In a new series of columns Planet Rugby's James While catches up with a group former international stars to get their views on the end-of-year Tests: this week he speaks to England's maddest of dogs, Lewis Moody.
Next week our guest will be legendary Wales and the British & Irish Lions back rower, Martyn Williams.
Our man sat down with the former England skipper Moody as he prepares for something he describes as the greatest challenge of his career - tackling temperatures as low as minus 50°C during a gruelling 300 mile trek of the Yukon river in the Yukon Arctic Ultra for HOPEHIV, a charity that supports some of the hundreds of thousands of children living and working on the streets across sub-Saharan Africa.
What on earth inspired Moody, a man who has had his sanity questioned regularly by many, to embark on this death defying adventure?
"Well, after 16 years of professional rugby, where I have faced some of the toughest opposition in the world, I needed a new focus," he said.
"In the latter years of my career I also had an ongoing battle off the field having been diagnosed with colitis, a debilitating inflammatory bowel disease, in 2005. With my Colitis currently under control and a rugby shaped hole in my life that I have begun to fill, this challenge gives me the perfect opportunity to push myself both physically and mentally."
Whilst Moody was preparing for his trek, back in the land of rugby, last weekend produced some corking performances and some unfancied results. With Wales beaten convincingly on their own doorstep, Scotland running in more tries in one game against a top nation than since they were gifted their own Parliament, Ireland masterminding their own downfall and England playing with expanse and ambition, one wonders what this weekend will have in store. The biggest shock was the Welsh loss and Moody is convinced complacency played a part.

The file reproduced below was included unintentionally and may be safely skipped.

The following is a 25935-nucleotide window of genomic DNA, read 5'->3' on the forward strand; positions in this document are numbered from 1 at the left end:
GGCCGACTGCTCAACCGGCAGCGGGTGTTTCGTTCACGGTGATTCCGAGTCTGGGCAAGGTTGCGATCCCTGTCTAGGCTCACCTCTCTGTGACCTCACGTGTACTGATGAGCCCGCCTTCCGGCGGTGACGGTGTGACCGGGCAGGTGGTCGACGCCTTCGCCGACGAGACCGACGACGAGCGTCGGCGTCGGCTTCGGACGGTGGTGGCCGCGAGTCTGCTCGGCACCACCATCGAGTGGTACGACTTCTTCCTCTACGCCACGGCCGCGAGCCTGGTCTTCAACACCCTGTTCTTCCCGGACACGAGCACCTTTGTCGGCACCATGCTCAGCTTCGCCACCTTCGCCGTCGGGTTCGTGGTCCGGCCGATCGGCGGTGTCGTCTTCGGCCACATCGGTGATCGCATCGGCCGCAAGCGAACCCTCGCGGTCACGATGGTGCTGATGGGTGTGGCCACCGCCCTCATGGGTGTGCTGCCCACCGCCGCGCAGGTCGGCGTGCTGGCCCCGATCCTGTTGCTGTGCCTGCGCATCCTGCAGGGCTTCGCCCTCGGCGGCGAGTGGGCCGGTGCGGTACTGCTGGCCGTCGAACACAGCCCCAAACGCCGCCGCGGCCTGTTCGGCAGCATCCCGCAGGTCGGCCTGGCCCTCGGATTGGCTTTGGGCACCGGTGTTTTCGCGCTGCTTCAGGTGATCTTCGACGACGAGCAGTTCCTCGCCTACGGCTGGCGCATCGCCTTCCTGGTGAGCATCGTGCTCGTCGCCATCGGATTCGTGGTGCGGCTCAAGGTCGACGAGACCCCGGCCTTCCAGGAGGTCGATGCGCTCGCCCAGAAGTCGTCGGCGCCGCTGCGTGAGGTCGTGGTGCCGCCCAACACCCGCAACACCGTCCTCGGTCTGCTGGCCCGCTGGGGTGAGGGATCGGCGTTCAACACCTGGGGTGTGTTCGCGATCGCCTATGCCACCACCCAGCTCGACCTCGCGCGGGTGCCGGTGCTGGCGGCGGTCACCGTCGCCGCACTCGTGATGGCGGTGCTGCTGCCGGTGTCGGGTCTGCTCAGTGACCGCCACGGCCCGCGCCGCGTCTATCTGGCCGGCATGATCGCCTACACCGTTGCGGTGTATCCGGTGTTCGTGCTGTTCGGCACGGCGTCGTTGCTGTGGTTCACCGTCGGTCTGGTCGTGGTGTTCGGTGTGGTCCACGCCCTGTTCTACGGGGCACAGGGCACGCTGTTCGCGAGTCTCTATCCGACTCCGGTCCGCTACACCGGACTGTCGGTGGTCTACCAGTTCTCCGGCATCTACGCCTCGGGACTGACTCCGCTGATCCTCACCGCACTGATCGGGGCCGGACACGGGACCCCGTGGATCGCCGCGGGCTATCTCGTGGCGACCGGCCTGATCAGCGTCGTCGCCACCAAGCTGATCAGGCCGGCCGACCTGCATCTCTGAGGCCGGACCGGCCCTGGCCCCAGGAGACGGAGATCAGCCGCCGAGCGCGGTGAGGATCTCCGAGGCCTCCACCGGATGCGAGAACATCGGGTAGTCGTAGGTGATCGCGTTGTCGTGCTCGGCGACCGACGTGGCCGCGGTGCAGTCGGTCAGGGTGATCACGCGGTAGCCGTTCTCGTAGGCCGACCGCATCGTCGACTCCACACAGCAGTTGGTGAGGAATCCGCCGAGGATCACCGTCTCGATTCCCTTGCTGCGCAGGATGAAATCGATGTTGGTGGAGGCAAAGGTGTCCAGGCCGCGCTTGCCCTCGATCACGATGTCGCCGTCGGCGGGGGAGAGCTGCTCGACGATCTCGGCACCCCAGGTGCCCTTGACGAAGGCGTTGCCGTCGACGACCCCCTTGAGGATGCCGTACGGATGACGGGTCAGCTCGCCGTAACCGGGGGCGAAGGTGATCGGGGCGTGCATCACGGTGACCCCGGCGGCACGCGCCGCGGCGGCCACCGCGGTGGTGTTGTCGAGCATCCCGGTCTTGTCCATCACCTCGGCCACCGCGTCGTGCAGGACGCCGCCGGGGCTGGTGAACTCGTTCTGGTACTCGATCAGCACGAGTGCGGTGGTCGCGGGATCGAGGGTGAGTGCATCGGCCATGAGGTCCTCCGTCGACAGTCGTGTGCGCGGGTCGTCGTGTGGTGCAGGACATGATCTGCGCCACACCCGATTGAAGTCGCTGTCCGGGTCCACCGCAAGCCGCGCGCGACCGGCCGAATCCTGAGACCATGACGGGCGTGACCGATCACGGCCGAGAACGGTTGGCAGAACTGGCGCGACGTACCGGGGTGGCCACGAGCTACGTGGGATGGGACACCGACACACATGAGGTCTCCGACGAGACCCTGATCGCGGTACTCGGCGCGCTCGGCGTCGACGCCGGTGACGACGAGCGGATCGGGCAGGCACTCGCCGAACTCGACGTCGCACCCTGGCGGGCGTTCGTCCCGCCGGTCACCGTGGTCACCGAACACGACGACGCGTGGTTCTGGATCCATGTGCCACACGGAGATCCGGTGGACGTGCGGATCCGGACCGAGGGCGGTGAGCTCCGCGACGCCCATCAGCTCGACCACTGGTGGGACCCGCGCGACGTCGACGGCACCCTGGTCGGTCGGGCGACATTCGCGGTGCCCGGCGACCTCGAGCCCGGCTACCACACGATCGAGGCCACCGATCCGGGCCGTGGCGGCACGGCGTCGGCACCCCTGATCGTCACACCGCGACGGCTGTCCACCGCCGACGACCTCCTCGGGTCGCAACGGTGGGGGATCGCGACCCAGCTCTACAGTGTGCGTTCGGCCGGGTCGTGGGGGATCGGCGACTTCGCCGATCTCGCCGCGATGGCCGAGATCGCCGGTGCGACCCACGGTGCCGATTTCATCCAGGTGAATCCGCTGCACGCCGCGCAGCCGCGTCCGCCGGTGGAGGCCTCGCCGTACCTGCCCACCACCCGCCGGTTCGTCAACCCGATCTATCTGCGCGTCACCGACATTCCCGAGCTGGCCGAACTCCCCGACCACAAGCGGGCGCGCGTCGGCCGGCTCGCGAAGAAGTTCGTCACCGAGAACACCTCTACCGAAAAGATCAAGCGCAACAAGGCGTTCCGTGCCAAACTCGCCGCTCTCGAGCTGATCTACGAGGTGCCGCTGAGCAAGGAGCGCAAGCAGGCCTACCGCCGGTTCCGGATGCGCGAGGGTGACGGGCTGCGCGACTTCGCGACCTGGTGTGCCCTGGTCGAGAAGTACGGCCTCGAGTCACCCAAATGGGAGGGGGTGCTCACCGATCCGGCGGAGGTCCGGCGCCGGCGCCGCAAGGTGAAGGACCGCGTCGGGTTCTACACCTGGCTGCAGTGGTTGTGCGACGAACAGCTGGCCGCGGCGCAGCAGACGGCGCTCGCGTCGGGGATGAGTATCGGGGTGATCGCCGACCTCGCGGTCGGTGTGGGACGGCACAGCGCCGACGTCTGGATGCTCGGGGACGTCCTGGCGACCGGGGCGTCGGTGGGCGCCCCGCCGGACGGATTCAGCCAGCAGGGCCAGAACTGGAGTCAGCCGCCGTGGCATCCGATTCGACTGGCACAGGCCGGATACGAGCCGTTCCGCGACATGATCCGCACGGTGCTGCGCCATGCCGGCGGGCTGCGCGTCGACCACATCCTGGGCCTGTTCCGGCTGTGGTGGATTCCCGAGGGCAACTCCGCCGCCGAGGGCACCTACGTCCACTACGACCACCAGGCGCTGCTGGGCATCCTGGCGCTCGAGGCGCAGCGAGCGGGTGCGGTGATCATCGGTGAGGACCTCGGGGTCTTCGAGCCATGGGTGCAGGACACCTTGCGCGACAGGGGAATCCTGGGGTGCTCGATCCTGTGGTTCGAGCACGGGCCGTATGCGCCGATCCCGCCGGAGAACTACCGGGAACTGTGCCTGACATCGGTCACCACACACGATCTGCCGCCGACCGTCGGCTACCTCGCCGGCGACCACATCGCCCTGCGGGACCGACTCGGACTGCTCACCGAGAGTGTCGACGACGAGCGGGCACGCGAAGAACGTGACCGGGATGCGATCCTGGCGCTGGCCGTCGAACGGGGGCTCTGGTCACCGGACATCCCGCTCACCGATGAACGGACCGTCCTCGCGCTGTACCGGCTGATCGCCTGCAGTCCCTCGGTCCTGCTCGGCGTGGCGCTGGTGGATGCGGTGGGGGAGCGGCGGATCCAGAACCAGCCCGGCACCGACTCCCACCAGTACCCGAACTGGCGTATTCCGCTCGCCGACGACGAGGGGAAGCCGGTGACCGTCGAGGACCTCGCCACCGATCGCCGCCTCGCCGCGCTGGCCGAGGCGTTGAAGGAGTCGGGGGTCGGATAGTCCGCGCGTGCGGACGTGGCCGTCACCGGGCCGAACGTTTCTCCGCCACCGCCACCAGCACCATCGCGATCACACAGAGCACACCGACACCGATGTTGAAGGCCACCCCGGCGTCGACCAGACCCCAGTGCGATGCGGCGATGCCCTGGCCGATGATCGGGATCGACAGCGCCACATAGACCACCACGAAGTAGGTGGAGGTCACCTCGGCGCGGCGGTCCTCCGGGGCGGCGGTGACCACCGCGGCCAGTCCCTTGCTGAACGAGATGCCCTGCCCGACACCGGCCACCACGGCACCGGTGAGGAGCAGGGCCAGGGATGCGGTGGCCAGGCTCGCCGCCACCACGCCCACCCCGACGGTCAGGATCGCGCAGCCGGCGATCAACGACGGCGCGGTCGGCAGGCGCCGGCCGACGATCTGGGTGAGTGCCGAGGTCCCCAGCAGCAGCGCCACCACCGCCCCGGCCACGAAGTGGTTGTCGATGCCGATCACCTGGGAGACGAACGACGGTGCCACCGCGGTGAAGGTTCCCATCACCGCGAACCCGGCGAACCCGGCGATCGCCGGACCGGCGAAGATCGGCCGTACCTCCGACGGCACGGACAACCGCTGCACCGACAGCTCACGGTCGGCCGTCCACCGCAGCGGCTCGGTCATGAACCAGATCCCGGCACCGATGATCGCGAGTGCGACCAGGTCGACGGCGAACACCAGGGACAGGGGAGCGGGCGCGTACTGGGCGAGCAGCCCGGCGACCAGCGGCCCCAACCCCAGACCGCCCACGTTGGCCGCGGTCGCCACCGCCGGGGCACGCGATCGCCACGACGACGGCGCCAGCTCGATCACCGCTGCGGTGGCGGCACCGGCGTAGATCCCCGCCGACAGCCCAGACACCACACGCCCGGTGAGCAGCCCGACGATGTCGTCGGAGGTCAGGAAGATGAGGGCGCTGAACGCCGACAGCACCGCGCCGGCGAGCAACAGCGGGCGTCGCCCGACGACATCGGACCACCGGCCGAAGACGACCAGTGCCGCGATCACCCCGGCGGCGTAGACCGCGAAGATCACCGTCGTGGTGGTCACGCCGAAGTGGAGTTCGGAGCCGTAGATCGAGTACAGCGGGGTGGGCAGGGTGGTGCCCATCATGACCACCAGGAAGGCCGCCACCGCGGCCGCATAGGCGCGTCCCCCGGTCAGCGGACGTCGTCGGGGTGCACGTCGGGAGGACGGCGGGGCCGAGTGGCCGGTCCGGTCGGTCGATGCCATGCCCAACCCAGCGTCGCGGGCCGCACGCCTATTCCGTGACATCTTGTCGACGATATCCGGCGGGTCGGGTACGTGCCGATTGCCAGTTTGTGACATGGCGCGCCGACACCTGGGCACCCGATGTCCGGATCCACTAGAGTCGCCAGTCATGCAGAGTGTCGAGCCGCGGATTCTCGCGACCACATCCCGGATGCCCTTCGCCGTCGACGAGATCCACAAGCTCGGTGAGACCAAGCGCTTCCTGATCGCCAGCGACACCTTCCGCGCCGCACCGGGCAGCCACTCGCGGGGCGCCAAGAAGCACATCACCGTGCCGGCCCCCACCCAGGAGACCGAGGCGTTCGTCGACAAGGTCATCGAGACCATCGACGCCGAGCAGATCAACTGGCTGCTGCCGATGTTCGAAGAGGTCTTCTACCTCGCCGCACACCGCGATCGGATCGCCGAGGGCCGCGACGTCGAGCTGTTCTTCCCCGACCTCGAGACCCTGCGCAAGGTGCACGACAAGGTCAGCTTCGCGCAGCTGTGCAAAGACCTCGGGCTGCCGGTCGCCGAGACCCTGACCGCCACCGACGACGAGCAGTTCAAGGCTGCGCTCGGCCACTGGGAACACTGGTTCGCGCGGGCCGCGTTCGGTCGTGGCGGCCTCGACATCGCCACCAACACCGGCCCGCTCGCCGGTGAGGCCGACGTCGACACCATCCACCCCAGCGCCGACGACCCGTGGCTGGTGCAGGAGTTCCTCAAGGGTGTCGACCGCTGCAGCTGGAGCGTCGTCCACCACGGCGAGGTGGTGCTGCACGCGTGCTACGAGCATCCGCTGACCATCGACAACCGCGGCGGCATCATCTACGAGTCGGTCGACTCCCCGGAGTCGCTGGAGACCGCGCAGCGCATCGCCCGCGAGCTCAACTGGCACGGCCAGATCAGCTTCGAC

"Look, Argentina have been performing at this level for a long time. Yes, in two World Cups they played simple but effective rugby, were incredibly tough to beat, but their experiences in the new Rugby Championship have now transformed their cohesion and teamwork. They've have significantly extended their game, as the displays from both their wingers, Camacho and Imhoff showed. They played much wider than before, with guys like Marcus Ayerza offering mobility and ball skills, and their back fives showing all just what a strong unit they are," he said.
Was the Welsh display a result of poor planning and preparation?
"I believe Wales significantly underestimated Argentina, expected the route 1 game of a few years back, and they got very badly bitten, but what a great result for the development of the game on the world stage! Wales aspire to be World Cup contenders, but I'm afraid if they prepare to play like that, and I emphasize preparation, they'll struggle to win anything", commented Moody.
"With France also thumping Australia, I cannot wait for their game against Argentina on Saturday. Two huge packs, two brilliant back rows, two sides that'll play with width and pace. It's very tough one to call. If France are to win then they need to play the best of their offload game, get their forward rumbling and carrying. But Argentina excel at the breakdown, where 1 to 15 all jackal like opensides, so I fancy Argentina to upset all odds and sneak a slim victory. 3 points maybe?"
England face a step up on Saturday when they host the Wallabies. A step up in standard, in intensity and in challenge. Against Fiji, they showed rare ambition, but also lacked that honed precision that flows so easily for the very top sides. Does Moody expect many changes to face Australia?
"I was delighted for my old fellow former Oakham Schoolboy Alex Goode, who played with rare cheek and intelligence," explained Moody.